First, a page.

• Increase the attention spans of young children (a measurable component of intelligence early in life).

  • Support the pregnancy health of the mother, possibly reducing chances of toxemia (or pre-eclampsia).

  • May help prevent pre-term labor and premature delivery.

Studies have shown that babies are more likely to put food in their mouths when they see a parent eat it, and toddlers, preschoolers and elementary school kids are more likely to accept foods their parents like. Food preferences are initially formed in the womb and through their mother’s milk as well.

For those of us between 10 and 100:

Some of grass-fed beef’s benefits, in comparison with the grain-fed version, are:

  • 500% more CLA (Conjugated linoleic acids)

  • 400% more Vitamin A

  • 300% more Vitamin E

  • 75% more Omega-3 fatty acid

  • 78% more Beta-Carotene

Eleven out of eleven studies to date have found that CLA decreases cancer

  • Four out of five have found a decrease in body fat.

  • Two out of two have found decreases in heart disease.

  • Six out of six have found increased immunity to disease. Two out of two have found increased bone density. And three out of three have found a decrease in adult diabetes. While artificial CLA is now available in a pill form, natural CLA from animal products is 600% more effective in fighting cancer.


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Third Annual South Asian Art Festival

No 1 by Kinda Hibrawl

The Festival will include fine art exhibit, art, fiction and non-fiction book launches by South Asian/ American writers, Poetry Readings, Comedy Show, Art Work Shops for Adults and Children.

May 1, 2010: 1- 7 pm Interactive Gallery tours with artists.

This is what I am really excited about -the Islamic Art workshops especially for kids.

Art workshops (registration upon arrival): Exploring Islamic Patterns and Designs, Endangered species in Sindh and Rajasthan Deserts.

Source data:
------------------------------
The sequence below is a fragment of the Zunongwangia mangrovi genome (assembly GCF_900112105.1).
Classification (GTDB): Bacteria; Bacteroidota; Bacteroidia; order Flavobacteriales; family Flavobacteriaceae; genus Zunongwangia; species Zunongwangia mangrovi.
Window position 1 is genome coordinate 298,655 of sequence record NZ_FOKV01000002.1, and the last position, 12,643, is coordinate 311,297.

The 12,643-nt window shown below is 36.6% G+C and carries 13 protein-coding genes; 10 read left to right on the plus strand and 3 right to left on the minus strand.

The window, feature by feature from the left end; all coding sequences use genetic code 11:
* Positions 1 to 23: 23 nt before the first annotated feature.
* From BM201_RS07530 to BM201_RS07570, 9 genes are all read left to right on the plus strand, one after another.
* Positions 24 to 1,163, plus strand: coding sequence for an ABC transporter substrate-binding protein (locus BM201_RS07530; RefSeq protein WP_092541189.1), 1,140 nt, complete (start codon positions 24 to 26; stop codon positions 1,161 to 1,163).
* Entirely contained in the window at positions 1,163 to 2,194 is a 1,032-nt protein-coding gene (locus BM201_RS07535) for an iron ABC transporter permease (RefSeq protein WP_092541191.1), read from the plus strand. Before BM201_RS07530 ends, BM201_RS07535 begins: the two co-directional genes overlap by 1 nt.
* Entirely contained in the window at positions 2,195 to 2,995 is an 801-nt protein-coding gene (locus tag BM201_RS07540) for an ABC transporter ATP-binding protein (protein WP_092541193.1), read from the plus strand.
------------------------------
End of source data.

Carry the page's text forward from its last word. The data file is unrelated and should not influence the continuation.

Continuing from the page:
Poetry Reading: 1:30 PM by Beo Zafar, 2:30 PM by Mehnaz Turner

Reception: 4-7 pm Refreshments will be served

Comedy Show May 1, 7-8 pm, May 2, 4-5 pm by Beo Zafar,

All proceeds will benefit

The Citizens Foundation Schools

www.tcfusa.org 501 (c) (3)

Tickets $45.00 online purchase or call 310-459-5826.

www.zanbeelart.com

Trees of Existence_Tree of Light by Halide Salam

Artists participating: Sonia Chaudhary,Pritika Chowdhry, Hayat Gul, Ramesh Gorjala,

Reem Hammad, Abid Hasan, Asad Hussain, Tehniyet Hussain , Wahab Jaffer C.F. John,

Masuma Halai Khwaja, Lubna Lipton,  Bina Malkani, Zahra Malkani,

Amitis Motevalli, Suresh Muthukulam, Murali Nagapuza, Antonio Puri,

Ali Rahamad,  Tara Rashid, Amin Rehman,  Satayakam Saha,

Shakil Saigol, Halide Salam, Natasha Shoro, Azis T.M., Huda Totonji, Farooq Yousufzai.

Ayat by S A Noory

Book Launching: Alive and Well in Pakistan by Ethan Casey

Dust of children by Ali Eteraz

Home Boy by H.M. Naqvi

In Other Rooms, Other Wonders by Danial Mueenuddin

Kolachi Dreams by Nadya A.R.

Rock and Roll Jihad by Salman Ahmad

The Dreamer Awakes, Poems and Paintings by Beo Zafar and Tabinda Chinoy

Art books by Foundation of Modern Museum Art, Pakistan,

Art books by Marg Publications, India

Art books by Sadequain Foundation, San Diego, California.

Sponsored by Zanbeelart

Arena 1 Gallery

Santa Monica Art Studios

3026 Airport Ave.

Santa Monica, CA. 90405

www.santamonicaartstudios.com

310-397-7449, 310-459-5826